Light at the end of the tunnel

Endless corridors, dingy waiting rooms and basement treatment rooms will be a thing of the past at Guy’s new Cancer Centre when it opens in 2016. Liza Young finds out how innovative service design has helped to create a blueprint for modern cancer care buildings


Long hospital corridors: disorientating, oppressive, intimidating. It is a journey that cancer patients are familiar with – traipsing along endless passageways between consultants’ rooms, chemotherapy wards and radiotherapy departments. The latter are particularly depressing, involving descents into remote basements illuminated by harsh artificial light.

The days of navigating endless corridors will be a thing of the past at the new £160m Cancer Centre at Guy’s and St Thomas’ Hospital, which opens in autumn 2016.

Lead architect Rogers Stirk Harbour + Partners has reduced the distances between departments on the 200,000ft2 site by grouping the functions of the building into manageable, multi-storey sections – termed ‘villages’ by the hospital. This means consulting rooms and treatment departments are close together.

The radiotherapy ‘bunkers’ – typically found at basement level – have been moved to the second floor, where patients can benefit from daylight while they await their treatment.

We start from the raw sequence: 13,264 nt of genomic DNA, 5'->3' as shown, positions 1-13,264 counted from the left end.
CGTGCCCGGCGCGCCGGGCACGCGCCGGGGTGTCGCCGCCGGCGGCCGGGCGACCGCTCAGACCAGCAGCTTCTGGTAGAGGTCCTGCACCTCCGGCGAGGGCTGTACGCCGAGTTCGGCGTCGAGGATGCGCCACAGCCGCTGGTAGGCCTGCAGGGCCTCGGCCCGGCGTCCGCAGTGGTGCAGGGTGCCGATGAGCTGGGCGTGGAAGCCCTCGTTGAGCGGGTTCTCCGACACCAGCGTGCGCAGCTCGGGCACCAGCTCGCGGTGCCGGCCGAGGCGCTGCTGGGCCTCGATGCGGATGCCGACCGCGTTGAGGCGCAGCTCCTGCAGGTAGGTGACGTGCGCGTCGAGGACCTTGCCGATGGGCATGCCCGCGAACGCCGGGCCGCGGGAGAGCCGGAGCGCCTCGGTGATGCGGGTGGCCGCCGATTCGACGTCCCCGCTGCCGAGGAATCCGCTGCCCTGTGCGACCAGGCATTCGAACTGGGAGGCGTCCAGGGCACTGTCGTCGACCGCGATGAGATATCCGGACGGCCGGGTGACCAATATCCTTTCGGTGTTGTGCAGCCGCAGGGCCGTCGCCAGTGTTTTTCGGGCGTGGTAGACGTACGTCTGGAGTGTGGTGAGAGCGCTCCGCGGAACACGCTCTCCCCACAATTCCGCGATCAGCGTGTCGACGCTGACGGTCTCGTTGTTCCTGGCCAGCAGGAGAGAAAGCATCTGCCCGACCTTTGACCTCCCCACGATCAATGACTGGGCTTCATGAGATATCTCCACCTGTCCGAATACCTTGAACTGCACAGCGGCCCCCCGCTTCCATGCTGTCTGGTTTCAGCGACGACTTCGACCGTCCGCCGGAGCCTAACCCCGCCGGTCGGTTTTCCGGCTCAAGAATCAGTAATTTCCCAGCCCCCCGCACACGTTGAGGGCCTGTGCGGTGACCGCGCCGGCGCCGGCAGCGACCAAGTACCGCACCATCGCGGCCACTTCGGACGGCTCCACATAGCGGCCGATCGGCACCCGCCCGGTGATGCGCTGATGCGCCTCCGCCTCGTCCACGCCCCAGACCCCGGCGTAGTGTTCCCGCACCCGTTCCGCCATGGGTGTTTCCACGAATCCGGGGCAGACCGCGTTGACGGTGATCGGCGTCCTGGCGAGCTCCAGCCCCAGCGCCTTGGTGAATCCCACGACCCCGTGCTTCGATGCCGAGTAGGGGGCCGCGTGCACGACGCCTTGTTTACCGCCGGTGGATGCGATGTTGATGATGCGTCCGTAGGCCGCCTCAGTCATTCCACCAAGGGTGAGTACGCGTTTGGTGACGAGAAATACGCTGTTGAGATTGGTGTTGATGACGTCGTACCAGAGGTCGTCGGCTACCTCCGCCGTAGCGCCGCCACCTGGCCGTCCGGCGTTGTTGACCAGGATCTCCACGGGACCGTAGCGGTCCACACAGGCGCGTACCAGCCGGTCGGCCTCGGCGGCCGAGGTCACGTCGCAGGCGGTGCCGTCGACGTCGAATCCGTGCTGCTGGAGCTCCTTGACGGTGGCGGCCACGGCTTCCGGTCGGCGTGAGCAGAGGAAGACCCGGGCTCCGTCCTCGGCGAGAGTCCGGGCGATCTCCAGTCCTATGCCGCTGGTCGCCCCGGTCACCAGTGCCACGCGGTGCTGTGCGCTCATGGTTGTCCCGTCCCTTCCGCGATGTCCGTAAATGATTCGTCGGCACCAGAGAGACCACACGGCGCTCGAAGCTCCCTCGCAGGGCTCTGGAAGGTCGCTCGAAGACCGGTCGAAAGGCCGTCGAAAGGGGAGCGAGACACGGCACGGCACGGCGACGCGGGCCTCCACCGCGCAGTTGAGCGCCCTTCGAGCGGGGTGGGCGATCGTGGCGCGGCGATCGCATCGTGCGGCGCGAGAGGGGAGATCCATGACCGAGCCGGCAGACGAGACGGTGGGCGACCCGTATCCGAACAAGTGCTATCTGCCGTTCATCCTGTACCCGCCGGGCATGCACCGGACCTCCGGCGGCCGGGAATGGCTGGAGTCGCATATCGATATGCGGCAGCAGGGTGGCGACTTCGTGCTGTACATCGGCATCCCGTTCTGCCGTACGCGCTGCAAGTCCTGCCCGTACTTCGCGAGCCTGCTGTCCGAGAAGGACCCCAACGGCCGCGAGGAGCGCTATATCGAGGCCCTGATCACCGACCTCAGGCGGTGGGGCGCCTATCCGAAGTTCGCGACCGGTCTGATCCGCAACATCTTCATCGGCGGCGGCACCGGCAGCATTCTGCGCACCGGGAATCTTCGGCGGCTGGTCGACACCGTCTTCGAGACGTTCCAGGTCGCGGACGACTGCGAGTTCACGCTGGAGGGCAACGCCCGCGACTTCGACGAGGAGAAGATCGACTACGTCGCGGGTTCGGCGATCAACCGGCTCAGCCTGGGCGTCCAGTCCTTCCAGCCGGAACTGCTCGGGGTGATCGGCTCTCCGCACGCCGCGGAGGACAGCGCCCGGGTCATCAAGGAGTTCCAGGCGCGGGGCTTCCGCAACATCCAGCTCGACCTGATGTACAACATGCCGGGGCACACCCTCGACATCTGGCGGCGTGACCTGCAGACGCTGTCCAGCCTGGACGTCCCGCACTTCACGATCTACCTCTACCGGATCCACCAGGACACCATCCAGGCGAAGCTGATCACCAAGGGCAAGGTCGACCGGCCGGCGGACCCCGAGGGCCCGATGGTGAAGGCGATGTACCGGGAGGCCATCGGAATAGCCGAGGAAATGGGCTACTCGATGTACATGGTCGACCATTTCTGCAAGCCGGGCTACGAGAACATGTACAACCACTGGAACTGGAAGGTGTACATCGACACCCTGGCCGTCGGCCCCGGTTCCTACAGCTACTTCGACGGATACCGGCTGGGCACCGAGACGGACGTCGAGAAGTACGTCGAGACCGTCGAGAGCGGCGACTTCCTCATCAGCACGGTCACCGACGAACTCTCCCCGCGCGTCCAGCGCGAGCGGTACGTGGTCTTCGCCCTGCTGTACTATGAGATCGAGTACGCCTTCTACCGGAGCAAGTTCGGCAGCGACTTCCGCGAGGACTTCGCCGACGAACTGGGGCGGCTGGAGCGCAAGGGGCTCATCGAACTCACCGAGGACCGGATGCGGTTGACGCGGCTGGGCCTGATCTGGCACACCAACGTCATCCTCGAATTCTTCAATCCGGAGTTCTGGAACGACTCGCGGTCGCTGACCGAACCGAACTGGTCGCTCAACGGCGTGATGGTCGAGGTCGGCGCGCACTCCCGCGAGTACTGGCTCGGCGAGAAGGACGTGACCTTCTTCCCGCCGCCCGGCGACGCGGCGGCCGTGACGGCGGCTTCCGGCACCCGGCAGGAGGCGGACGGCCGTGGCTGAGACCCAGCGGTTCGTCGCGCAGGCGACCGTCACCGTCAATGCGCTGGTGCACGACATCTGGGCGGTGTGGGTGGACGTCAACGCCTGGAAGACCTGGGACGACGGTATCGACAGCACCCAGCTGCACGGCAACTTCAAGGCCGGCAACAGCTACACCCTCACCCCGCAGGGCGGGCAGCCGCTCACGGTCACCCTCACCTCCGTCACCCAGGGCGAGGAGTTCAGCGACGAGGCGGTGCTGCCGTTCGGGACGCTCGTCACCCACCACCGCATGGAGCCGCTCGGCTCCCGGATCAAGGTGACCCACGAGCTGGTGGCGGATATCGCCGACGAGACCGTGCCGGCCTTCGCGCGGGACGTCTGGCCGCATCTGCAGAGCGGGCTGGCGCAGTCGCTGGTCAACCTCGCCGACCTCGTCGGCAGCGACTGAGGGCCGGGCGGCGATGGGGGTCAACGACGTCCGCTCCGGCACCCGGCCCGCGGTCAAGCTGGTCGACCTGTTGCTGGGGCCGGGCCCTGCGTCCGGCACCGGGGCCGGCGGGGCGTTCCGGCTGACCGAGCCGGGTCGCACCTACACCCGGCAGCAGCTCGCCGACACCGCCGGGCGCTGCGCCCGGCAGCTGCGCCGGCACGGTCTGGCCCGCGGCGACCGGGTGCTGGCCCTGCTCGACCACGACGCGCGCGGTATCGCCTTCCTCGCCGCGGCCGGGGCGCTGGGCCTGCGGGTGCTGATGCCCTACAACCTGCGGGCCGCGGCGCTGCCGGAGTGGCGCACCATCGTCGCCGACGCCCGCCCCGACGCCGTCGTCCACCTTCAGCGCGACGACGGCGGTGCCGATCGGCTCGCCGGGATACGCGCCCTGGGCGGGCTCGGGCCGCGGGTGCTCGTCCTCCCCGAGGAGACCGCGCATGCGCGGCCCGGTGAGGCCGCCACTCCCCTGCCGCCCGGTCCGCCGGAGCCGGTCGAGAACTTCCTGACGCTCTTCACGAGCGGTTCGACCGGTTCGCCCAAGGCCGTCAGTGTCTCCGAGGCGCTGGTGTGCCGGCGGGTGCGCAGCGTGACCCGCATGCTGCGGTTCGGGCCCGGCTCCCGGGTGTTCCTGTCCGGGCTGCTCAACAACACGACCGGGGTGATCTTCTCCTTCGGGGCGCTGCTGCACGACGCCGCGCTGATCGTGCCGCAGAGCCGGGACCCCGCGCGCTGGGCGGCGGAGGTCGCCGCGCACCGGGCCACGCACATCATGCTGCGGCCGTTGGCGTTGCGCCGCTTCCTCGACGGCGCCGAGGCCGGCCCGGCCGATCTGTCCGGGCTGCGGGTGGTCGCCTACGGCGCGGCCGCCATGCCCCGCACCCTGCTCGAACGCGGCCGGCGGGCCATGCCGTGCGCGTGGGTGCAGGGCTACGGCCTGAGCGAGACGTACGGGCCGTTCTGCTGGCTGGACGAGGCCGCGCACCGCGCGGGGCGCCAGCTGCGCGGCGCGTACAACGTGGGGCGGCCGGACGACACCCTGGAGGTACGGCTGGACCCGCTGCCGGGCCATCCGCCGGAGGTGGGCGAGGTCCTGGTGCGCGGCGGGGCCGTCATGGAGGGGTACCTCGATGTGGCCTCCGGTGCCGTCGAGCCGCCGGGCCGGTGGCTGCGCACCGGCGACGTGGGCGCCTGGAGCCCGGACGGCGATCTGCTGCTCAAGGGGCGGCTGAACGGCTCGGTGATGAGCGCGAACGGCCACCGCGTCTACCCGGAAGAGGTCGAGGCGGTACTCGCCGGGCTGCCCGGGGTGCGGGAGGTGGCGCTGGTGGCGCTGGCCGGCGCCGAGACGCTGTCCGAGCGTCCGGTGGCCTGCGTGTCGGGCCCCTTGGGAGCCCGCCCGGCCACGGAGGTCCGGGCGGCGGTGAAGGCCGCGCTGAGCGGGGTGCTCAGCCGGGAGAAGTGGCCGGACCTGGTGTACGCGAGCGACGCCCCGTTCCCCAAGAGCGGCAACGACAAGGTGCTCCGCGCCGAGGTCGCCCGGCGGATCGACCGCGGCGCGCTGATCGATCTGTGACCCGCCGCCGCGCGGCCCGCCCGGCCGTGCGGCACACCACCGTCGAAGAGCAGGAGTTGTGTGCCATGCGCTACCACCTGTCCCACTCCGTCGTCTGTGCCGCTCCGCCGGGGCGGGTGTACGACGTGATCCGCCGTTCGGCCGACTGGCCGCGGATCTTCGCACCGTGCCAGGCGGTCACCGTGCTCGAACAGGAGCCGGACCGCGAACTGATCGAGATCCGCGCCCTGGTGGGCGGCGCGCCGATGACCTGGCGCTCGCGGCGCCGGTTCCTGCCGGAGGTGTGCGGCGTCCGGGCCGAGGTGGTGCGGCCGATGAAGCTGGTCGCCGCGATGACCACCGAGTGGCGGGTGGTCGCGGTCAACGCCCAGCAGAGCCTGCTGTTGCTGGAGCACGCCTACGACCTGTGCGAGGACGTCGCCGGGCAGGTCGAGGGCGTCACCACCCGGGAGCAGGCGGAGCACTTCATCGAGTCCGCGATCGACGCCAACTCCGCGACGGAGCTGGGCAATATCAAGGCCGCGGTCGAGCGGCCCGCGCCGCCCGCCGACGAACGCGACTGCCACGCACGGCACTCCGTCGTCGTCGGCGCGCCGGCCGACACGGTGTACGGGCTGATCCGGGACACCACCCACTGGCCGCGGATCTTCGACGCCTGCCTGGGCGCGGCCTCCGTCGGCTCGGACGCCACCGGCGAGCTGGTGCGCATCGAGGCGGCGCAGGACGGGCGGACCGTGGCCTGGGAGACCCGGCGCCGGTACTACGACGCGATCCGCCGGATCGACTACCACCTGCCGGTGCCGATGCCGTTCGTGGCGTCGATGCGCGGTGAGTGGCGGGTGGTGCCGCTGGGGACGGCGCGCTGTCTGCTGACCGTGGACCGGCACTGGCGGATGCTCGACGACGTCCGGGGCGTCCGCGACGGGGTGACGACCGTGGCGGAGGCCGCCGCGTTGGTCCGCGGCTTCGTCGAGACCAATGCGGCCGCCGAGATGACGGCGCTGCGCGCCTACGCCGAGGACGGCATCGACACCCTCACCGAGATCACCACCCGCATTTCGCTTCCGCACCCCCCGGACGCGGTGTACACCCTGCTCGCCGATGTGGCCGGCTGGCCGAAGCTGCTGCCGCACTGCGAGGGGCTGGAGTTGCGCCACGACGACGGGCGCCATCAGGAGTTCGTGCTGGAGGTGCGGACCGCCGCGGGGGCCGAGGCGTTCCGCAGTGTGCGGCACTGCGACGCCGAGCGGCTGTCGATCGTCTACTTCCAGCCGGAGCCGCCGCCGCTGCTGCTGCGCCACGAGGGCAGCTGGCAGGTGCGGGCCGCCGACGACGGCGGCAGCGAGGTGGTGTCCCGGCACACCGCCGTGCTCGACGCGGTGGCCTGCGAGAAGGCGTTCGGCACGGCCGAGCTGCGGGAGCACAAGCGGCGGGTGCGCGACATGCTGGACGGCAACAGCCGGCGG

The heavy radiation shielding on these rooms has required a massive reorganisation of the services and clever structural design, including ducting on the outside of the building to maximise internal space.

Project Team

Client: Guy’s and Thomas’ NHS Foundation Trust
Build project manager: Essentia
Main contractor: Laing O’Rourke
Architects: Rogers Stirk Harbour + Partners and Stantec
Structural and building services engineers: Arup
Academic partner: King’s College London

Designing at a human scale

The radiotherapy department is vertically stacked over three levels, each of which corresponds to a particular stage of a patient’s treatment. The radiotherapy machines – known as linear accelerators (Linac) – and reception are on the second floor, the staff areas on the third, and treatment-planning and imaging equipment (CT and MRI scanners) on the fourth.

The floors are organised into high-technology – or ‘science of treatment’ – zones towards the rear of the building, and low-technology, or ‘art of care’, zones towards the front of the cancer centre.

A range of services that are currently delivered separately will be brought together in the chemotherapy unit, which means different patient groups and treatment sessions can be run concurrently. The unit also includes a research floor for King’s College London university, potentially giving more patients the opportunity to take part in clinical trials.

The outpatients department encompasses elements that outpatients are most likely to use – such as imaging and minor procedures facilities – thus allowing them to remain in one place during their visit.

In all, the hospital’s new cancer centre will include six radiotherapy bunkers, a 44-chair chemotherapy day unit, 22 consulting rooms, and support services. A whole floor has also been set aside for research facilities and laboratories.

Rooms with a view